I woke up in the 5 o’clocks because the weight of the world had found itself snuggled on my chest and I needed air more than Jordin Sparks in ’08.
I thrive under pressure. If you have a project in the 11th hour I can be your Oliva Pope. Maybe that’s the problem? I’ve known about our move to Nashville for too long. I’m in the 5th hour and there’s too much time between now and August 8.
It’s just too long to micromanage every detail. From sealing every piece of freshly-laundered linen in a Ziplock space bag to tracking action items (like selling furniture and confirming carpet cleaners) in a shared Google Sheet to making trips to Goodwill to reading books about living a minimalized life I’m simply over thinking everything.
We’re going to get there whether or not the windows in the guest bedroom have been spit-shined. I don’t need to control all the things.
So, as of today, I’m just going to roll with it.
Because, I’m coming off a pretty spectacular weekend with my lovely friend, Kirby; Courtney is already filling my school nights with concerts; and my mom is coming this weekend. Which basically means she’s going to whip my house into shape and I’ll repay her by driving her to all.the.thrift.shops.
tips for downsizing before a big move
This will be the third year in a row I've made a big move. Partner that with moving into a one-bedroom apartment for football season and you'll arrive at the conclusion that "stuff" isn't important and donating it to someone who needs it and selling big pieces to pay for the move is a pretty strong tactic. Or, at least that's where we arrived.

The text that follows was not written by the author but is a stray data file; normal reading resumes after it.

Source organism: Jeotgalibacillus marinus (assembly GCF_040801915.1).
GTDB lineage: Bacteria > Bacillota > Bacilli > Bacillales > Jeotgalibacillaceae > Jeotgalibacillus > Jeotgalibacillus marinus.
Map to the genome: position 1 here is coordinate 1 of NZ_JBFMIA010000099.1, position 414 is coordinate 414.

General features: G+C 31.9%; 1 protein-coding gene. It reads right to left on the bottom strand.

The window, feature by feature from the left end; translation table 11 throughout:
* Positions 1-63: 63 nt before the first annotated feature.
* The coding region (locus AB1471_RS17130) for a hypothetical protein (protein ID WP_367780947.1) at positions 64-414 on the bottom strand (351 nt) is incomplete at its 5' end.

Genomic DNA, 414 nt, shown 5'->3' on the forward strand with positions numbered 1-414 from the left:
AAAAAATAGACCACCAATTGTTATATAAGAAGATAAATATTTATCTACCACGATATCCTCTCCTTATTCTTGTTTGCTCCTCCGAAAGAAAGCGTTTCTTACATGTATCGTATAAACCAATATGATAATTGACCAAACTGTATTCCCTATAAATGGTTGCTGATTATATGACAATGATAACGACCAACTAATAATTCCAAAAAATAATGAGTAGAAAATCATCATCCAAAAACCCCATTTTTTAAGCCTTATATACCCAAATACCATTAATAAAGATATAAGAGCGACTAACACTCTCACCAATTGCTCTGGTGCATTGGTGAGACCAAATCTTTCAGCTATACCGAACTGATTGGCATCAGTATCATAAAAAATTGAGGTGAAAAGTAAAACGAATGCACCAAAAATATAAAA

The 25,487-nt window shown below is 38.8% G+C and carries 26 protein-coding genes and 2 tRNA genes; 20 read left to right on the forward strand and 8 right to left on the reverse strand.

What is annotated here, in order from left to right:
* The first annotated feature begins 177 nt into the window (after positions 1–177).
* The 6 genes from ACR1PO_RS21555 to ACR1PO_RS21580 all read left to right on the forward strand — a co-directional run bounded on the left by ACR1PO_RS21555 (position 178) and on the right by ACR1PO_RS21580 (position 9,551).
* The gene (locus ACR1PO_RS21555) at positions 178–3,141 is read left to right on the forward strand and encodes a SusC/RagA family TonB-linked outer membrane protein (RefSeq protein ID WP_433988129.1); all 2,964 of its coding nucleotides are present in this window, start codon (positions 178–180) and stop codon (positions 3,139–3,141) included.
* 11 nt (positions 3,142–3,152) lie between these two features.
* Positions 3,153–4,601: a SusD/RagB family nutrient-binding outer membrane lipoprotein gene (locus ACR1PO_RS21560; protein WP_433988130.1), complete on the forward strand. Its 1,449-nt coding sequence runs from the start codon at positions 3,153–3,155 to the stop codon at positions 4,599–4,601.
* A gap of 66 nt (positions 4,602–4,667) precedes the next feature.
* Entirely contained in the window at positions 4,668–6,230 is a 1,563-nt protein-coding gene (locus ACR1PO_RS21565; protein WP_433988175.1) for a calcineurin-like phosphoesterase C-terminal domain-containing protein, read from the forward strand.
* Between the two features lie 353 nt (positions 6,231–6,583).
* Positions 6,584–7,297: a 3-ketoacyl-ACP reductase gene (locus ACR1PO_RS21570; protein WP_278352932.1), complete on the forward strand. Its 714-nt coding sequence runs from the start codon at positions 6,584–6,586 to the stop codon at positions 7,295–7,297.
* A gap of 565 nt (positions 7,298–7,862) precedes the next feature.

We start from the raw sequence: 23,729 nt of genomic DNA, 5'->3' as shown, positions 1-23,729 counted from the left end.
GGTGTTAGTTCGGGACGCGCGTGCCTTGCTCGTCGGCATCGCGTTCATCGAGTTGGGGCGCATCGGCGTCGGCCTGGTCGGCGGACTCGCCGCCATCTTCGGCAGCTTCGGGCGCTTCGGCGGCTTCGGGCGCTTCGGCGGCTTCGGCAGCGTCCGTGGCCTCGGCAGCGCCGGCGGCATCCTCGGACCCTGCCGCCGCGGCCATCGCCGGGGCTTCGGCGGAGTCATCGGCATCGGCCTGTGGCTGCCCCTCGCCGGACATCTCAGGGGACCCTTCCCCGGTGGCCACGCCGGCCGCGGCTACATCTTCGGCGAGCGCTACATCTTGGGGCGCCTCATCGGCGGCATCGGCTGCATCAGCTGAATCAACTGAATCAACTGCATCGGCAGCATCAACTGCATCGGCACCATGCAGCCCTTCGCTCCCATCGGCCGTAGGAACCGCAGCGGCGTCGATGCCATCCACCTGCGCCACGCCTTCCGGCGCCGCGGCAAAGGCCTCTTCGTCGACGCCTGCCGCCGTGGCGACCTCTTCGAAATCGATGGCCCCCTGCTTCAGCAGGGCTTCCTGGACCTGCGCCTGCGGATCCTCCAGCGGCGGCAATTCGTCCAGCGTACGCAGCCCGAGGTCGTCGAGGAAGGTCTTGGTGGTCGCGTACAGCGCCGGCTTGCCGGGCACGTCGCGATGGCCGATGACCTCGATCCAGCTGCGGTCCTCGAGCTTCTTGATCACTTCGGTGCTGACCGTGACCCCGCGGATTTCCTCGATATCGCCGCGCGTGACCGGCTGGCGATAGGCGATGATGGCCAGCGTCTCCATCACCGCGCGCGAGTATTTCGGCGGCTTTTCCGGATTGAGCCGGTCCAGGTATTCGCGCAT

1. Take stock of everything in your home you can do with out and be relentless.
Do you love the headboard in the guest bedroom? (yes.) Do you remember who you were with when you found it and how much of a deal it was? (yes and yes.) Do you have all the feelings. (get over it.)
Does the bedside stand from Hobby Lobby really need to make the move from Texas to Tennessee? (no.)
2. Be creative.
Whether you're writing copy for Craigslist or a buy/sale/trade Facebook group, sell your product. Be witty. Channel your inner Mindy Kaling.
3. be a shot caller.
Price your items a little higher, because they (the people of the internet) are going to negotiate. If you don't want to negotiate with a stranger from craigslist - don't. It's still your stuff and you get to make the decisions. With that, if someone makes you feel uncomfortable, don't meet up with them. There's plenty of Craigslist fish in the sea.
4. being a pack rat cost cash money.
When you put value to lugging around all the stuff you think you need it get's a little #firstworldproblems to the extreme. Packing supplies, UHaul trucks and storage containers cost money. We (yes, you) are so fortunate to be surrounded by so many high-quality materialistic items. Let's get over ourselves and know our worth isn't synonymous with our processions.
I asked the following questions when deciding whether something could stay.
- Does it give you joy? (source: The Life-changing Magic of Tidying)
- Can it be replaced?
- Do you need it.
Moving is hard, but moving a lot of stuff you don't need just because you're too afraid to let go is harder. Literally it's harder. Stuff is heavy, man.